Studies that came out in the late 1990’s looked at the role of casein and gluten, not solely as antigenic components that might produce an immune response but as components that in some individuals may produce an opioid-like effect. Many parents would describe that they could see a difference in their children’s behaviour when they consumed a certain food but it wouldn’t necessarily be because of an obvious immunoglobulin response, but it may be because of a tendency towards addictive behaviour for a preferred food because it made them feel different.
We would try to remove any foods that we felt were provocative, and identify through stool analysis and organic probes if there was the presence of a pathogenic organism in the gut.
Milk and wheat derived products have the greatest correlation, others such as sugars and salicylate a are also recognised to be more problematic than benign. Most vegetables, brown rice, meat and fish represent tolerable foods. However, any food may be beneficial or benign for one person and problematic for another. A good food diary and observation is the primary place to start.
Are there any specific markers that can be tested for?
There are many areas that one tries to look at. However, there is one simple marker to measure; secretory immunoglobulin A (sIgA). An early paper that measured immune markers in autistic children, recognised that there was a tendency towards both immunoglobulin A (IgA) and sIgA deficiency. Secretory IgA is very important as it acts as a mediator between the immune system and our commensal (gut) bacteria by coating our bacteria with a protein that allows our immune system to be benignly interested in them but not see them as being hostile. It ensures the correct presentation of these organisms to our immune system, helps to wash away pathogens and also helps to facilitate the digestion of carbohydrates by enzymes. It’s the only non-inflammatory immunoglobulin that our body produces and has many functions. Looking at each function independently, you may think it unnecessary, but combined, they mean that sIgA plays a very valid part in the restoration of a person's capacity to cope with life and maintain the vital aspect of immune tolerance.
Many people are now very familiar with Andrew Wakefield and his suggestion that there is a link between vaccines and severe disturbance in the gut microflora. What’s your view on this?
When his first paper came out in the Lancet journal back in 1998, there were a lot of parents who felt that their findings had been validated. Vaccinations have provided far more gains than losses in terms of infectious diseases, but if people want to know whether they are completely risk-free, the answer is no. Another question asked is whether vulnerable people, i.e. those with sensitised immune systems, who receive a challenge are more likely to have a change in behaviour as a result? I personally think there is a subset of children for whom that trigger can be very valid. Is that subset enormous? I think probably not. There have been some subsequent studies that appear to provide some weight to Dr Wakefield's description of the unique pathology of the gut in people with autism and I think what he did get right was that gastrointestinal inflammation and systemic consequences are more common in individuals with autism.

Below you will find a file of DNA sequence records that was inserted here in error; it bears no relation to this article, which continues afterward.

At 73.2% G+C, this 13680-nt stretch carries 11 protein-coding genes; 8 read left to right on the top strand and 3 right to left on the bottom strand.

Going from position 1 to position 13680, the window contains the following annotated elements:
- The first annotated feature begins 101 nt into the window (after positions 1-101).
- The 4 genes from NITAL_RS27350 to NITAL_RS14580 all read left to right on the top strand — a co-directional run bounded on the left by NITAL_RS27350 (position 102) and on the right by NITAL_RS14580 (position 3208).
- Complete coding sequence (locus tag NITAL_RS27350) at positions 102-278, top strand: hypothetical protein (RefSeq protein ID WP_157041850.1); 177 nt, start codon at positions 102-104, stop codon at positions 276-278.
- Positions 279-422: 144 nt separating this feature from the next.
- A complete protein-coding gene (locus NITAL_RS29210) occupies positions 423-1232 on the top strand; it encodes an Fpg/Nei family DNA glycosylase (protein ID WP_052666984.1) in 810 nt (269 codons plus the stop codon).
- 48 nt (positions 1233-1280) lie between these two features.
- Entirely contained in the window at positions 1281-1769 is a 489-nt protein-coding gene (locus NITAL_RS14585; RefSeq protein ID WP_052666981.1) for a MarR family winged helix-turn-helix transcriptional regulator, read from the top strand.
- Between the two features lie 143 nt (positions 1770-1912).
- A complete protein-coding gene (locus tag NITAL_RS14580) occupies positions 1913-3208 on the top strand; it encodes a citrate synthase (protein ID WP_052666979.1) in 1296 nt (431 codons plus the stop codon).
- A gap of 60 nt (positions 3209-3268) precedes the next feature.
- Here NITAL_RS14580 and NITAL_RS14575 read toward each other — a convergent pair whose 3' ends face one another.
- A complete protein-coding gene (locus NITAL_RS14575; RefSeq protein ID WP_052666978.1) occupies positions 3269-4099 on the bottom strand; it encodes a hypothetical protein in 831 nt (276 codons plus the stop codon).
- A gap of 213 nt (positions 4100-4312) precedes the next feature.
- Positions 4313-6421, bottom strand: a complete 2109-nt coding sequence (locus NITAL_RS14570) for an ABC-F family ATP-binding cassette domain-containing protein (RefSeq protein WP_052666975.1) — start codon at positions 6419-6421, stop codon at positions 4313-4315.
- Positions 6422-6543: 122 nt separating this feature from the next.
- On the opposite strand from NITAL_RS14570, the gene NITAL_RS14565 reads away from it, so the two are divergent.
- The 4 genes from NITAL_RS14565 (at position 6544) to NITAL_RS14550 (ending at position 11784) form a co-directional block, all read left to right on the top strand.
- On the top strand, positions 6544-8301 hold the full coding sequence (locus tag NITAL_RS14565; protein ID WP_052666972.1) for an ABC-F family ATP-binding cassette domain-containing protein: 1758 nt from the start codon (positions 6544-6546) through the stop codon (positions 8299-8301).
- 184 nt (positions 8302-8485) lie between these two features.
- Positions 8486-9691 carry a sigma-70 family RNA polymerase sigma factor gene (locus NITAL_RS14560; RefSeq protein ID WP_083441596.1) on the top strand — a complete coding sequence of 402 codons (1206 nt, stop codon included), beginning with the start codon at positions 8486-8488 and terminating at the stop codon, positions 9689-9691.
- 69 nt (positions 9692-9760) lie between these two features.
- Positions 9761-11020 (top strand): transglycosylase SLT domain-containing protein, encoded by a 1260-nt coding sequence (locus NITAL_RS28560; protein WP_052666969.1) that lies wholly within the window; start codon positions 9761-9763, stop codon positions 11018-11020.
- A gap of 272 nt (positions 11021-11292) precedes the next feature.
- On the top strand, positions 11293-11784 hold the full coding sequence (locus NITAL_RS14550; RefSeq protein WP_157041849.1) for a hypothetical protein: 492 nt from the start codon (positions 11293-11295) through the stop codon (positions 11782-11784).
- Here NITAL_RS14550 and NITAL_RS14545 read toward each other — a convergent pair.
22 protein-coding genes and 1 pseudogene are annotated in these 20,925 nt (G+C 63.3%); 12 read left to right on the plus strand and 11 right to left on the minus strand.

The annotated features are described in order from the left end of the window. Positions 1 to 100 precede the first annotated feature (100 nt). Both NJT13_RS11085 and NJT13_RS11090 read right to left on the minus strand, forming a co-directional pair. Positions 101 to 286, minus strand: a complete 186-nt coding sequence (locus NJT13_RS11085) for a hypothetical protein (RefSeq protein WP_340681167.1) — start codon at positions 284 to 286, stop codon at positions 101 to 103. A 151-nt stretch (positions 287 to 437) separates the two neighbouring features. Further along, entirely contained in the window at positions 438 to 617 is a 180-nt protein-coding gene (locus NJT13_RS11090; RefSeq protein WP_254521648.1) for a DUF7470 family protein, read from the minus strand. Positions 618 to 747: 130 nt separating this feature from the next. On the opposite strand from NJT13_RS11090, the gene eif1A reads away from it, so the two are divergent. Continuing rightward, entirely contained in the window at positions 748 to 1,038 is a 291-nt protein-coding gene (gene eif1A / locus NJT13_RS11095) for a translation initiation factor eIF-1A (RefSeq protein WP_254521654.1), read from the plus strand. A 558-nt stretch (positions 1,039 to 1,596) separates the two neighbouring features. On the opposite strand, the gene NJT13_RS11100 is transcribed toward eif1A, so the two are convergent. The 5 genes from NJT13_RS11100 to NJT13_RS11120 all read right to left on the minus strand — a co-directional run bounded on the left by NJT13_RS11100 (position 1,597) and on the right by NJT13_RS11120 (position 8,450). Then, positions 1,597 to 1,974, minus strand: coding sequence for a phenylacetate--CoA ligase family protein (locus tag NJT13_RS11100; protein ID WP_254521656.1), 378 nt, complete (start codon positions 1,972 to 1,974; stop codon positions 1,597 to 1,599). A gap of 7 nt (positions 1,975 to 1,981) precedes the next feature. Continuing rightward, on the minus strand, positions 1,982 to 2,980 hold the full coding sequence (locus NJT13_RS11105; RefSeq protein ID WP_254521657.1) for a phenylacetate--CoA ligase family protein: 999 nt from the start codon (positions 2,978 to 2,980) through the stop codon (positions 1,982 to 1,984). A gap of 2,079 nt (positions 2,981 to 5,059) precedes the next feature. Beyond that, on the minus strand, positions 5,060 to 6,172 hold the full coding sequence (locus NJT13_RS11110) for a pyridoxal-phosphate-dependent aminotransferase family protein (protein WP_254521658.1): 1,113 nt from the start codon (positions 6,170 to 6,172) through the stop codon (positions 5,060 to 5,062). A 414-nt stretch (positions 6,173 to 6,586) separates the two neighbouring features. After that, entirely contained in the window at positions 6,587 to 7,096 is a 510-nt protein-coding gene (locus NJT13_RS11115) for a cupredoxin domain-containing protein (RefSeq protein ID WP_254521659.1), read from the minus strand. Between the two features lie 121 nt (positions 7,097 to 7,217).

Gastroenterologist Andrew Wakefield: one of the first to flag a relationship between gut dysfunction and autism
Do you have any suggestions for what dietary or other simple changes parents of autistic children could try at home?
I have tried to find some very simple and, where possible, cheap, and of course safe solutions over the years because there is a myriad of things that are suggested to parents, a lot of which are very expensive. My simple strategy is:
- Look at the diet of your child and yourselves. If you are consuming wheat or other grains that contain a lot of gluten and you feel you could have a trial period without that being consumed, then try a 100% gluten-free diet for at least 8 weeks. The same recommendation would go for dairy products. This can be very challenging for some parents as they may not realise how much gluten and diary they are actually consuming. It’ll take some time and preparation to get it right. What it won't cost is money – it costs nothing to exclude something except time, energy and planning.
- Vitamin A and Omega 3 fatty acids are found in natural cod liver oil and have been shown in a number of human studies to benefit both visual function in children with autism, and immune function. So I always used to suggest a teaspoon a day of natural cod liver oil that contains the natural ‘cis’ form of vitamin A [Ed. as opposed to the less effective all-‘trans’ found in most vitamin A supplements].